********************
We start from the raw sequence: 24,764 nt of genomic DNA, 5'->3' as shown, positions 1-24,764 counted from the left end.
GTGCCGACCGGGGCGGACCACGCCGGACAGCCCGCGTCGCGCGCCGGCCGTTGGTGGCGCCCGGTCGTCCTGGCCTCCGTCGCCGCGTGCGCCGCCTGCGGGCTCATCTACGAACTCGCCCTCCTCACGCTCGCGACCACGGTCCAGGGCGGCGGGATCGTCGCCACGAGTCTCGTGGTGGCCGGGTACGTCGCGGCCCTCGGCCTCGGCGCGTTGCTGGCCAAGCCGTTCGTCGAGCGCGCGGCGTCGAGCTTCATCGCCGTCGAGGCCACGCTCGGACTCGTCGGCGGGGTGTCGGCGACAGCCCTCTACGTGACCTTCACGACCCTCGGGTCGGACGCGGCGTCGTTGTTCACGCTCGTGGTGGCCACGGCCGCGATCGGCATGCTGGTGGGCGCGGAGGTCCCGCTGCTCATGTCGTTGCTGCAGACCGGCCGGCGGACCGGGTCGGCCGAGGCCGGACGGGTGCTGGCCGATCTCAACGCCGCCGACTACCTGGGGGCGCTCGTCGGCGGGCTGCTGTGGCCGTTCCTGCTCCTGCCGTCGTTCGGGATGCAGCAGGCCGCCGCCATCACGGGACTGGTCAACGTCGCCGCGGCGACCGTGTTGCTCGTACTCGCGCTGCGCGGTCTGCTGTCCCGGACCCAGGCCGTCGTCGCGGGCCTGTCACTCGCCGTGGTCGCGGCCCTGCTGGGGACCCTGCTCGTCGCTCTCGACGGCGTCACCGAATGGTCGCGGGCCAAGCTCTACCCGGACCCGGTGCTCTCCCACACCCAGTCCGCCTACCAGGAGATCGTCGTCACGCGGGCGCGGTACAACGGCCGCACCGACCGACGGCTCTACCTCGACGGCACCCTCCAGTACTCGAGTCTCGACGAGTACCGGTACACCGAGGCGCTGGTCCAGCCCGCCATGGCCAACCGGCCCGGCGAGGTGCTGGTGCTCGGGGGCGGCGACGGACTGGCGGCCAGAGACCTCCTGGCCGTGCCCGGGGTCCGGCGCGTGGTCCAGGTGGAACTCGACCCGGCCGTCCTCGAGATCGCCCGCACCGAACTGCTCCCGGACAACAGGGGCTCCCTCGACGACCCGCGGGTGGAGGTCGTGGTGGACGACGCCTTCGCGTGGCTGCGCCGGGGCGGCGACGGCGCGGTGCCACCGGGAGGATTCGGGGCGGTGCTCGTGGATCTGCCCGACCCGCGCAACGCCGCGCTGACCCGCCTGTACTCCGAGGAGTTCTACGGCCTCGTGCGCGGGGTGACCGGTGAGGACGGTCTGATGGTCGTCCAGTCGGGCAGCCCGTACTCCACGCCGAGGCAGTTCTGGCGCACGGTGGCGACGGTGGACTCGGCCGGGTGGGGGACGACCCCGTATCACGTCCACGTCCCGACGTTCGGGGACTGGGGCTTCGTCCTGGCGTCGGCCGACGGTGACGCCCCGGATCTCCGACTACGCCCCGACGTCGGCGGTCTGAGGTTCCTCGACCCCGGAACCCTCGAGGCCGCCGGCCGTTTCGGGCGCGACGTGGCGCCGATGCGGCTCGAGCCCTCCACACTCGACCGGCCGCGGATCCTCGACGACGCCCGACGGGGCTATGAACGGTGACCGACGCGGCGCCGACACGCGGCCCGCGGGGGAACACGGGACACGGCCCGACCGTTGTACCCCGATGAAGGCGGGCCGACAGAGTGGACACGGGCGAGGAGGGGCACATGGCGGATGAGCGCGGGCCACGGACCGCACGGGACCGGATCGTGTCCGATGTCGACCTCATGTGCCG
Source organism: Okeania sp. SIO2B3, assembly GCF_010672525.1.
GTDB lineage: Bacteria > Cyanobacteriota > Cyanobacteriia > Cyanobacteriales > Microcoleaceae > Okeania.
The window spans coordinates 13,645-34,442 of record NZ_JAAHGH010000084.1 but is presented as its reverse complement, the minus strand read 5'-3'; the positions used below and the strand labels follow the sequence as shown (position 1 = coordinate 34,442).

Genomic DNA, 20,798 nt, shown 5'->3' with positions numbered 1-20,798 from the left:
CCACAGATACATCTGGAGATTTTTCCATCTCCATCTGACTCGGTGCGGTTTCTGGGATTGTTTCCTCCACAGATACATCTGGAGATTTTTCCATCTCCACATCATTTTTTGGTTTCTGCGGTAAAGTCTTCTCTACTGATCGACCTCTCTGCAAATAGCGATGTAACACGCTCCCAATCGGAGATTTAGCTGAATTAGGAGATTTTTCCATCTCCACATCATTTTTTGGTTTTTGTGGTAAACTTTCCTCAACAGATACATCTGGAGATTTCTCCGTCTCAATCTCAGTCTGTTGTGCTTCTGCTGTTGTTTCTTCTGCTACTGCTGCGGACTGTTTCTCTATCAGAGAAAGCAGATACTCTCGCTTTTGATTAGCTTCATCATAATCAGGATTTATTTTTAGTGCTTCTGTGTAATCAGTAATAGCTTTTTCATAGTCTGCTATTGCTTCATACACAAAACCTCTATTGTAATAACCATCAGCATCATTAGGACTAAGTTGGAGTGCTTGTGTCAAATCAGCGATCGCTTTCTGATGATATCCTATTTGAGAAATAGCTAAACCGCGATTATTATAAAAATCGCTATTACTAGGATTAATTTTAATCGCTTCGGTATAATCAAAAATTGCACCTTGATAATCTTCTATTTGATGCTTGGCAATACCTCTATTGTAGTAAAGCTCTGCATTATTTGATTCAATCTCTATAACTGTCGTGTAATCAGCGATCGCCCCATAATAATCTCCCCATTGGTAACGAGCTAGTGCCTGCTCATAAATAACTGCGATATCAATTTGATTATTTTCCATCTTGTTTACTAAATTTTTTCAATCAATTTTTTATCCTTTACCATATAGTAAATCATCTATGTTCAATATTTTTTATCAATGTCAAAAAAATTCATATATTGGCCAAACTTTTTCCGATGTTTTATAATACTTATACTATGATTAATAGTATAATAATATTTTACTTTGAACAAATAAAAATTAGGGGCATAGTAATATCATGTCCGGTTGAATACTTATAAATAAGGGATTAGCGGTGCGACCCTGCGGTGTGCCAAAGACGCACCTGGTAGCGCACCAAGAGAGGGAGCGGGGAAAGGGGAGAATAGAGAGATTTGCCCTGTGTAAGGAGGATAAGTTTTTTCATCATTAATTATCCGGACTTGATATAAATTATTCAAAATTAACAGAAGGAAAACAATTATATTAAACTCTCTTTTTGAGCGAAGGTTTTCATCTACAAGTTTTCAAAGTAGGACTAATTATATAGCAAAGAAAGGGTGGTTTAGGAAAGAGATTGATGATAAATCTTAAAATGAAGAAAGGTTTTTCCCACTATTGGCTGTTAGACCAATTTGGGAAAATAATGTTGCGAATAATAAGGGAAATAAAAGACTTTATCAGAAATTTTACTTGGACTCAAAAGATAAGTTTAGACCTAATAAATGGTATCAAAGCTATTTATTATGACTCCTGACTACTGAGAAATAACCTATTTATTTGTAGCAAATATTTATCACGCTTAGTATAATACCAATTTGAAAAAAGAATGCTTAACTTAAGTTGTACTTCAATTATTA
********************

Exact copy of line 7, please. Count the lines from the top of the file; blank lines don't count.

CCACAGATACATCTGGAGATTTTTCCATCTCCATCTGACTCGGTGCGGTTTCTGGGATTGTTTCCTCCACAGATACATCTGGAGATTTTTCCATCTCCACATCATTTTTTGGTTTCTGCGGTAAAGTCTTCTCTACTGATCGACCTCTCTGCAAATAGCGATGTAACACGCTCCCAATCGGAGATTTAGCTGAATTAGGAGATTTTTCCATCTCCACATCATTTTTTGGTTTTTGTGGTAAACTTTCCTCAACAGATACATCTGGAGATTTCTCCGTCTCAATCTCAGTCTGTTGTGCTTCTGCTGTTGTTTCTTCTGCTACTGCTGCGGACTGTTTCTCTATCAGAGAAAGCAGATACTCTCGCTTTTGATTAGCTTCATCATAATCAGGATTTATTTTTAGTGCTTCTGTGTAATCAGTAATAGCTTTTTCATAGTCTGCTATTGCTTCATACACAAAACCTCTATTGTAATAACCATCAGCATCATTAGGACTAAGTTGGAGTGCTTGTGTCAAATCAGCGATCGCTTTCTGATGATATCCTATTTGAGAAATAGCTAAACCGCGATTATTATAAAAATCGCTATTACTAGGATTAATTTTAATCGCTTCGGTATAATCAAAAATTGCACCTTGATAATCTTCTATTTGATGCTTGGCAATACCTCTATTGTAGTAAAGCTCTGCATTATTTGATTCAATCTCTATAACTGTCGTGTAATCAGCGATCGCCCCATAATAATCTCCCCATTGGTAACGAGCTAGTGCCTGCTCATAAATAACTGCGATATCAATTTGATTATTTTCCATCTTGTTTACTAAATTTTTTCAATCAATTTTTTATCCTTTACCATATAGTAAATCATCTATGTTCAATATTTTTTATCAATGTCAAAAAAATTCATATATTGGCCAAACTTTTTCCGATGTTTTATAATACTTATACTATGATTAATAGTATAATAATATTTTACTTTGAACAAATAAAAATTAGGGGCATAGTAATATCATGTCCGGTTGAATACTTATAAATAAGGGATTAGCGGTGCGACCCTGCGGTGTGCCAAAGACGCACCTGGTAGCGCACCAAGAGAGGGAGCGGGGAAAGGGGAGAATAGAGAGATTTGCCCTGTGTAAGGAGGATAAGTTTTTTCATCATTAATTATCCGGACTTGATATAAATTATTCAAAATTAACAGAAGGAAAACAATTATATTAAACTCTCTTTTTGAGCGAAGGTTTTCATCTACAAGTTTTCAAAGTAGGACTAATTATATAGCAAAGAAAGGGTGGTTTAGGAAAGAGATTGATGATAAATCTTAAAATGAAGAAAGGTTTTTCCCACTATTGGCTGTTAGACCAATTTGGGAAAATAATGTTGCGAATAATAAGGGAAATAAAAGACTTTATCAGAAATTTTACTTGGACTCAAAAGATAAGTTTAGACCTAATAAATGGTATCAAAGCTATTTATTATGACTCCTGACTACTGAGAAATAACCTATTTATTTGTAGCAAATATTTATCACGCTTAGTATAATACCAATTTGAAAAAAGAATGCTTAACTTAAGTTGTACTTCAATTATTA